Gates Says America Must Protect Conventional Capabilities
By Jim Garamone
American Forces Press Service
NEWPORT, R.I., April 17, 2009 Though the proposed fiscal 2010 defense budget reflects some shifts in emphasis, it is important for the United States to maintain its capabilities for conventional warfare dominance, Defense Secretary Robert M. Gates told members of the Naval War College here today.
But America also must be ready to face enemies across a wide spectrum of conflict, the secretary said.
Gates spoke at the Marine Corps War College on April 13, the Air War College on April 15 and the Army War College yesterday to present his rationale for budget-related decisions. In all three venues, he emphasized the idea that programs that aid warfighters have to have advocates.
This, he said, was why he placed programs that aid those fighting wars in Iraq and Afghanistan in the base budgets of the services, rather than in supplemental funding requests. It’s also why he recommends eliminating other programs, such as the airborne laser, the Air Force's combat search and rescue helicopter, the vehicle portion of the Army’s Future Combat System and several missile programs, he said.
The Pentagon’s processes for procurement and acquisition of new systems have to change, Gates said. In a lesson from history, he told the students that when Henry Knox, the country’s first war secretary, was charged with building America’s fleet in 1797, he had to build six frigates in six different shipyards in six different states to gain congressional support for the plan. “So some things never change,” Gates said.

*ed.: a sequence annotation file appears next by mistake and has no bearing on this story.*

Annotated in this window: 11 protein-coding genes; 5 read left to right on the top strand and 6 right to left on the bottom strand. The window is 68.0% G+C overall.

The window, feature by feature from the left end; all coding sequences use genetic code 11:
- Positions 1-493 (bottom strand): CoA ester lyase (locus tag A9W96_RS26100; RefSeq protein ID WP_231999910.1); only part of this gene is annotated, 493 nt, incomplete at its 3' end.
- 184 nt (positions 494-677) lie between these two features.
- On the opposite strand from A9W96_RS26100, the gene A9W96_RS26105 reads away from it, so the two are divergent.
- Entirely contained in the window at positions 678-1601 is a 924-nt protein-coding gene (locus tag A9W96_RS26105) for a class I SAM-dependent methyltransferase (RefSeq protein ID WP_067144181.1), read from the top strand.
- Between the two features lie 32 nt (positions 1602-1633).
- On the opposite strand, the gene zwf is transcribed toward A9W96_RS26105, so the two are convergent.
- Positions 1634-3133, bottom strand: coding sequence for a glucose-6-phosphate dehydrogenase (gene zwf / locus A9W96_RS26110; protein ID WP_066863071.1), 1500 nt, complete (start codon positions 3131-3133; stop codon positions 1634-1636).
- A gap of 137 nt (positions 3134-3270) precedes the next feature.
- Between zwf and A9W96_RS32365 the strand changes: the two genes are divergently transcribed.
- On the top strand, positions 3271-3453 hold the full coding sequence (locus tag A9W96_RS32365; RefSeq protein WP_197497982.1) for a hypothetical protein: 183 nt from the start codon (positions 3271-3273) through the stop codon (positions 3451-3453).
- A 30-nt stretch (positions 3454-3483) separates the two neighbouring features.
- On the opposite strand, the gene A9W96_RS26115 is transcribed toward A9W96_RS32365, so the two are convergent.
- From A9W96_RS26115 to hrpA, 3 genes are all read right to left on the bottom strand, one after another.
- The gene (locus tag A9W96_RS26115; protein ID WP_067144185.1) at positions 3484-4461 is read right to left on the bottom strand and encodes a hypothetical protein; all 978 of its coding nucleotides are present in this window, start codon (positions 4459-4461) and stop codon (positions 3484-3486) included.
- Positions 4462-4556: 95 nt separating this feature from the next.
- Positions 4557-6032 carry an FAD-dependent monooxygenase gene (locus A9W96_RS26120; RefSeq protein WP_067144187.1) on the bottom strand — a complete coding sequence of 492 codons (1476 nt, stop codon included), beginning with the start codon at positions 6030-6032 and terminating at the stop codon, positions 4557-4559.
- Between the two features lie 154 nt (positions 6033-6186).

The secretary’s recommendations for the Navy include accelerating procurement of the littoral combat ship. He acknowledged that the ship -- designed to operate in shallow waters near the coast -- has had problems, but said it’s past those problems now.
“As you saw last week, you don’t necessarily need a billion-dollar ship to chase down a bunch of teenage pirates,” he said. “The size of the ship in such cases is less important than having Navy SEALs on board.”
The United States still will need naval presence in the future, Gates said, noting that a U.S. Navy ship is a traveling piece of American territory that can influence friends and enemies around the world. “But we cannot allow more ships to go the way of the DDG-1000,” he added. Since its inception, he noted, the projected buy of the Zumwalt-class destroyer has dwindled from 32 ships to three, as costs per ship have more than doubled.
Gates has recommended building more Arleigh Burke-class ships and upgrading the rest. He called the ship class the workhorse of the fleet.
The new focus requires new thinking, because the United States cannot build ships as it did during the Cold War, the secretary said. The Quadrennial Defense Review will provide the framework for this strategy, he told the Naval War College audience.
The secretary said America must put discussions about the Navy in perspective. “As much as the U.S. Navy has shrunk since the end of the Cold War, … its battle fleet … is still larger than the next 13 navies combined – and 11 of those 13 navies are U.S. allies or partners,” he said. “In terms of capabilities, the overmatch is even greater.”
No other country has the reach and firepower of carrier strike groups or expeditionary strike groups. But those are targets as well, and the American military must look for ways to counter threats to these assets from nontraditional foes with nontraditional capabilities, Gates said.
U.S. sailors are all over the world in many settings that previous thinkers wouldn’t have thought possible, Gates noted.
“All of the services are challenged to find the right balance between preserving what is unique and valuable in their traditions, while at the same time making the changes necessary to win the wars we are in and, particularly in the case of the Navy, be prepared for likely future threats,” Gates said. “With this budget, I have tried to make a holistic assessment of the capabilities, requirements, risks and needs across the services.”